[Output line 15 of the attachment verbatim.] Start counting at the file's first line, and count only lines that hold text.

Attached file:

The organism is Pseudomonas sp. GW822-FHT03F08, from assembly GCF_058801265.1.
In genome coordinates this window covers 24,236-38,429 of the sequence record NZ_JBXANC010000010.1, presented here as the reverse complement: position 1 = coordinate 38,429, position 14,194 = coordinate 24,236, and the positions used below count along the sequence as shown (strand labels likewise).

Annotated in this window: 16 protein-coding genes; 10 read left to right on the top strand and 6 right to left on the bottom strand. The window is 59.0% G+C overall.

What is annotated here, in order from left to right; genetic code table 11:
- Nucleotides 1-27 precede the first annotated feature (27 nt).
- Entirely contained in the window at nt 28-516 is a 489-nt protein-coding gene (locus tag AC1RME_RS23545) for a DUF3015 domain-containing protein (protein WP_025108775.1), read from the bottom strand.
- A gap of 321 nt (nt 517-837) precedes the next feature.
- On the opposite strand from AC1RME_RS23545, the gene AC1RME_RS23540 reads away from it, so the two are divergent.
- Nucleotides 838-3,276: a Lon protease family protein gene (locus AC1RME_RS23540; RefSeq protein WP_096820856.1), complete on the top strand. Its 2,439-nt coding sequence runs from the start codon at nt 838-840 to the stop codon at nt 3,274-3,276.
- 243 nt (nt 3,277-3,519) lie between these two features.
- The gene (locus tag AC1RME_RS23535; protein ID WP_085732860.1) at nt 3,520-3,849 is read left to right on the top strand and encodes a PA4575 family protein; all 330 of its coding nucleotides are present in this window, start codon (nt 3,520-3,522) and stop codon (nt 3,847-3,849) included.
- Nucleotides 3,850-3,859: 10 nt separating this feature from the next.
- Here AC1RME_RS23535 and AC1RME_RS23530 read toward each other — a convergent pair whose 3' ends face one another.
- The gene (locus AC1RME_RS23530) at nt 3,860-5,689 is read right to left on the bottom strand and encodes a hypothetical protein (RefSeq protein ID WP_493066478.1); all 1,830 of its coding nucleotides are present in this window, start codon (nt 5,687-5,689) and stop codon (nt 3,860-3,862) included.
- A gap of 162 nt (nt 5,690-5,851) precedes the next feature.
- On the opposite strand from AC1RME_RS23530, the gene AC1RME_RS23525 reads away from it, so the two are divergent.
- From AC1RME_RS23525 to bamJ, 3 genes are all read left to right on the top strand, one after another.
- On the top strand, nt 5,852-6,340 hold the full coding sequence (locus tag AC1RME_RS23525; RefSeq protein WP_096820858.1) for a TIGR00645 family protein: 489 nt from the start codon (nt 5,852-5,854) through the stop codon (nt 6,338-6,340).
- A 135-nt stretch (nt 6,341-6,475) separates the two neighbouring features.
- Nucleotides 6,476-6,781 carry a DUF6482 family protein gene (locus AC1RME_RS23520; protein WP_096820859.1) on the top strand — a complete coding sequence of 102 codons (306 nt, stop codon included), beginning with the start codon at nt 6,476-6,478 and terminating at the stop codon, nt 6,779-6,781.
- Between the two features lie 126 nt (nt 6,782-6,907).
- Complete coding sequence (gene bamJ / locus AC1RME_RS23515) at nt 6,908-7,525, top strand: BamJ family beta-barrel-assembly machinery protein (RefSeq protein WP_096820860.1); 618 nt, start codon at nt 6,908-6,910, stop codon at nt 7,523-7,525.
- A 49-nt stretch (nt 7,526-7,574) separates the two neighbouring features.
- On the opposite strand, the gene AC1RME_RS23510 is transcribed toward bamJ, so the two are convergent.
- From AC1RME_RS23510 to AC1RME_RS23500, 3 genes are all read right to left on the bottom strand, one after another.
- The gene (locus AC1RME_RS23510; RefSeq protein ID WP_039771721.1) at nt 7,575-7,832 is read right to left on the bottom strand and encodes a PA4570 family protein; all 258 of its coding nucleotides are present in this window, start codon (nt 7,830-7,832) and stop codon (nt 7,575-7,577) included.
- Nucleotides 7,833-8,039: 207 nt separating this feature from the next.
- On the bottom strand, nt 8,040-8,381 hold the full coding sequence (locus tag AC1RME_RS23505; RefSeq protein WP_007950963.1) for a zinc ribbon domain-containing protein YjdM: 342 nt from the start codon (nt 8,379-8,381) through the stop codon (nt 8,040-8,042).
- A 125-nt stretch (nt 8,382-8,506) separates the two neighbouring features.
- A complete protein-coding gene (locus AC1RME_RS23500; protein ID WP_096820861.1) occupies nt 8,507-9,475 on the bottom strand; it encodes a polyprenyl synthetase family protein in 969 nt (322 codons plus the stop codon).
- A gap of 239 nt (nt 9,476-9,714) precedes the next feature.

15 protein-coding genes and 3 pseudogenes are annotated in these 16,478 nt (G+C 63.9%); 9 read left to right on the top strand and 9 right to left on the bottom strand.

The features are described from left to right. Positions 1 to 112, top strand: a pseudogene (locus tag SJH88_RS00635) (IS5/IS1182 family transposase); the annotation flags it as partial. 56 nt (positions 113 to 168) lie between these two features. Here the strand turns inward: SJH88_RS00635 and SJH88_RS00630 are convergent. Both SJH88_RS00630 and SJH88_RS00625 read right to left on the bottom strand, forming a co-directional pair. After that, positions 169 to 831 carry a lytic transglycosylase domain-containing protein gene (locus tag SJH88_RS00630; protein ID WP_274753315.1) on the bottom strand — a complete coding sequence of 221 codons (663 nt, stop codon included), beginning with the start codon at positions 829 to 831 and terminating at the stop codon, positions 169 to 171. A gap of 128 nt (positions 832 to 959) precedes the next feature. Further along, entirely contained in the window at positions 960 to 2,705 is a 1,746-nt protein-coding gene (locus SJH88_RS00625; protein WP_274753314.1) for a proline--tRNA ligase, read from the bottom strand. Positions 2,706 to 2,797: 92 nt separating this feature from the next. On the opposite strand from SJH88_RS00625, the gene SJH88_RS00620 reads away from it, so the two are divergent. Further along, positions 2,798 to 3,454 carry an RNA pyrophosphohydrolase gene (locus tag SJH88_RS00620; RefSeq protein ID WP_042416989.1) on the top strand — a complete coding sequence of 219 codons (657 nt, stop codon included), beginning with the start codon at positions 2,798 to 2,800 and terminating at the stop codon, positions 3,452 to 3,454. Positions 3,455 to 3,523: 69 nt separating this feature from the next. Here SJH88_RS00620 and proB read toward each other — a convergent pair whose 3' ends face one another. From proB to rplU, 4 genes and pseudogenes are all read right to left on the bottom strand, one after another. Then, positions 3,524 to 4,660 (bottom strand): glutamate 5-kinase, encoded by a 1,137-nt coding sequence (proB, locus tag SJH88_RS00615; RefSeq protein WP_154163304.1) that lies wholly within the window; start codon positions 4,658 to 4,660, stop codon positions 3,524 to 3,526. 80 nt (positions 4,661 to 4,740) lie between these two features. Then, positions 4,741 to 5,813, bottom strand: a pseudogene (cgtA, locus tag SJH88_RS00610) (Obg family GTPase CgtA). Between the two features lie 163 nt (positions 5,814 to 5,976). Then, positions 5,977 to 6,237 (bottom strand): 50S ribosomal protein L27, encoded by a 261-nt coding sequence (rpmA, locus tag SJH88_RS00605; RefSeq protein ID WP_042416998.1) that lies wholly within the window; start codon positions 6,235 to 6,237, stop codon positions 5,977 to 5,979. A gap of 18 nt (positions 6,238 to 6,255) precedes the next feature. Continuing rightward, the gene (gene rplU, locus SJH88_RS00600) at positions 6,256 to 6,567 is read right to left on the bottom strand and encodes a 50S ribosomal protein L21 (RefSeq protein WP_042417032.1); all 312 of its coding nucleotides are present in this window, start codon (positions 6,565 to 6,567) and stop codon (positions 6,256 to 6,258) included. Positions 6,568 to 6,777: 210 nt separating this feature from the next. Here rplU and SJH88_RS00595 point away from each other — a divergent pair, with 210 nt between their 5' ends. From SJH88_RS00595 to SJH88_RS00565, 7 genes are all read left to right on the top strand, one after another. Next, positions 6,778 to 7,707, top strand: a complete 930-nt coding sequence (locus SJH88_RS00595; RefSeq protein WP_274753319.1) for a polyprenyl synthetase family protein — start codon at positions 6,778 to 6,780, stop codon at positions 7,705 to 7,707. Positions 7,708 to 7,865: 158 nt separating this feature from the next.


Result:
- A gap of 162 nt (nt 5,690-5,851) precedes the next feature.